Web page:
China cautions Japan against adding radar stations

June 2 (UPI) — Chinese state media warned tensions could escalate with Japan if Tokyo deployed more ground-based radar in areas near the disputed Senkaku Islands.

Cao Weidong of the People’s Liberation Army Naval Military Studies Research Institute told People’s Daily on Friday if Japan continues to strengthen radar defense in the Nansei or Ryukyu Islands, the move would harm China’s strategic interests.

Cao’s comments come at a time of strained relations between Beijing and Tokyo.

The two countries are locked in a territorial dispute over the Senkakus. China’s deployment of coast guard ships in Japan-claimed waters has irritated Tokyo.

The United States is committed to the defense of the disputed islands.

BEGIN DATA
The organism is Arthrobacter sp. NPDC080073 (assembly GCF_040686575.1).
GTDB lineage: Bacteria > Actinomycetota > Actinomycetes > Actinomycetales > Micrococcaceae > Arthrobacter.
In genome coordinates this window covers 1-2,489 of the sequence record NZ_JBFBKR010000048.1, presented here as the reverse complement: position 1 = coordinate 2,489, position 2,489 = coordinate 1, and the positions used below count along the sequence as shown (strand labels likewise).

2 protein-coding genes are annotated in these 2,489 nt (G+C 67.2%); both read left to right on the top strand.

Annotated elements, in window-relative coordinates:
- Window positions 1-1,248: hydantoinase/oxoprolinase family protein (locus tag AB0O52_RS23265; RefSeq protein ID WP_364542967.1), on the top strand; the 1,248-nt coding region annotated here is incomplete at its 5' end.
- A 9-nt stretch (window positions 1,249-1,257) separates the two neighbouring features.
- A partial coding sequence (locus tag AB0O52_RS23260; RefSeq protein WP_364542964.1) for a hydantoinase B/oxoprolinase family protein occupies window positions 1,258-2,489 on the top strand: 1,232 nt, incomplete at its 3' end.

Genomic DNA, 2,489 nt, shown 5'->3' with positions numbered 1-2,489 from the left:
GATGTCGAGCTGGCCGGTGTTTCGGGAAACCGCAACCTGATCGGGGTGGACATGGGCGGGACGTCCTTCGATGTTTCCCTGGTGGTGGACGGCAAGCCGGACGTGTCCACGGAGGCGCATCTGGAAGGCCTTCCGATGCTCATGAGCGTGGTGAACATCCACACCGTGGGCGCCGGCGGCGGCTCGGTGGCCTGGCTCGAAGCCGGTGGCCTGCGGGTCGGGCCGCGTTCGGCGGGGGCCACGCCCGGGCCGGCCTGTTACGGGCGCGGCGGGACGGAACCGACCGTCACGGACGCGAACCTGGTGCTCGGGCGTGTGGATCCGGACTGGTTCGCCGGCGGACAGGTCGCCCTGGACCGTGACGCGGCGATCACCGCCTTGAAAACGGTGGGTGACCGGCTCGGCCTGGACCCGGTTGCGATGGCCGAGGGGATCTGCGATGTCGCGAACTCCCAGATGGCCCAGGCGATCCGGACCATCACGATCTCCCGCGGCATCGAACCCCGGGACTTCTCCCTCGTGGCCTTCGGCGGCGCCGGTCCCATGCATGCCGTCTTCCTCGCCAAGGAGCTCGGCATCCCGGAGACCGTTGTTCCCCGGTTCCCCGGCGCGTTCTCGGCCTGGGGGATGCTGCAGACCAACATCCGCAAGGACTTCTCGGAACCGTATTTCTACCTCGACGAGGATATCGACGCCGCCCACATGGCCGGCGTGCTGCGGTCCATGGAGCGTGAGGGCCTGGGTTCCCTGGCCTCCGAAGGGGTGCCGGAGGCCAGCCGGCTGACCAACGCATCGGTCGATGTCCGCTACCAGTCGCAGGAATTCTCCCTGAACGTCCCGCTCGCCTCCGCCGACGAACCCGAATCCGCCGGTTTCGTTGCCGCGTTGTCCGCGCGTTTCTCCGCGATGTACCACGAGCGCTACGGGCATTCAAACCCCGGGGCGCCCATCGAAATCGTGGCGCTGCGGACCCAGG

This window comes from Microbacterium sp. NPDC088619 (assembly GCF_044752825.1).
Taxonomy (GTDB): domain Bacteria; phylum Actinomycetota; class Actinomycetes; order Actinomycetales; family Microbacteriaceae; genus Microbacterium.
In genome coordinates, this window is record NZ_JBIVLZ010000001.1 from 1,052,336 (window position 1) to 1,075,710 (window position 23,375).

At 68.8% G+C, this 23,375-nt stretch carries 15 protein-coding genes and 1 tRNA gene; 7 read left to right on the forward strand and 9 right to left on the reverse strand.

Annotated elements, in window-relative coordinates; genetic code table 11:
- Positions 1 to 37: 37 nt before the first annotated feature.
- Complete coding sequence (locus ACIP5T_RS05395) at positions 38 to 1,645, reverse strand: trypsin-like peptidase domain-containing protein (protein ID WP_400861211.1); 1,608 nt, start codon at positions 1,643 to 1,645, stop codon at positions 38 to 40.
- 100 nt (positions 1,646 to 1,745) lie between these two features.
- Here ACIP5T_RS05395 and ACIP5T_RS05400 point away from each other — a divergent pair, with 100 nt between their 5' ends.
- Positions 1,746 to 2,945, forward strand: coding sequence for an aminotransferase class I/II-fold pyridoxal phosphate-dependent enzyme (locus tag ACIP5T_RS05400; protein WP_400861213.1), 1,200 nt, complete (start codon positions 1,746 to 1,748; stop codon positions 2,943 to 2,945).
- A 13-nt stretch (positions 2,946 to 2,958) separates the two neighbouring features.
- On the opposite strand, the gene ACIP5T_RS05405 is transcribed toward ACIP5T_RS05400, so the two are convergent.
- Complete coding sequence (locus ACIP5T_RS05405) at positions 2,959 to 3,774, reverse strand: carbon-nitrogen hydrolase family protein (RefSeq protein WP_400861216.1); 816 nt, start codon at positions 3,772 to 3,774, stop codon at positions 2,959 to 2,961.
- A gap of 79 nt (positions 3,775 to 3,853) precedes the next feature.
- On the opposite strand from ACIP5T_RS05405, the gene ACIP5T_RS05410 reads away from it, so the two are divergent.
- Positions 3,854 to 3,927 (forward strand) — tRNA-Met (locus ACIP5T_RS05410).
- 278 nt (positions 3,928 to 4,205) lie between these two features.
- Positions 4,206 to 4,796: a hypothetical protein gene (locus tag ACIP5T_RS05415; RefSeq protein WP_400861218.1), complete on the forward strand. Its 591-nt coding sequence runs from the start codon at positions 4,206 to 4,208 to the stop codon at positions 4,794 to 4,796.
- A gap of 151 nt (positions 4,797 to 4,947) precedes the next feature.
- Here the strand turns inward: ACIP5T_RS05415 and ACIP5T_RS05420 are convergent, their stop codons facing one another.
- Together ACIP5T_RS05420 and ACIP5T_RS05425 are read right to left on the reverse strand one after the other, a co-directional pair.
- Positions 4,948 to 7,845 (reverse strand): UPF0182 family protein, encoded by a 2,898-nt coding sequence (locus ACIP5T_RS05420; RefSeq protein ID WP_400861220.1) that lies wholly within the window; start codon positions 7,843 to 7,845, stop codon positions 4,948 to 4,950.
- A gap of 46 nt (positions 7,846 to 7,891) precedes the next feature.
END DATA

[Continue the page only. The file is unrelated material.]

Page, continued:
In mid-May, U.S. Pacific Command chief Adm. Harry Harris visited a Japanese ground self-defense force radar station in Yonaguni Island, the southernmost of the Ryukyu Islands, according to the Japan Times.

China condemned the radar station when it began operations in 2016.

The Chinese military expert also warned Japan against deploying the powerful X-Band radar that accompanies a THAAD battery, the U.S. missile defense system that is currently in operation in central South Korea.

Such a move would threaten China’s “strategic balance,” Cao said.

Japanese Prime Minister Shinzo Abe‘s Cabinet approved the highest defense budget on record for fiscal year 2017, which includes more defenses for Japan’s military in offshore Okinawa Islands, including Miyakojima, Yonaguni and Anami Oshima, according to the Center for Strategic and International Studies in Washington, D.C.

Parts of the $43 billion budget will be allocated to the acquisition of the SM-3 Block 2A interceptor missile co-developed with the United States, and for the deployment of ground self-defense force units to islands south of Okinawa, according to the U.S. think tank.

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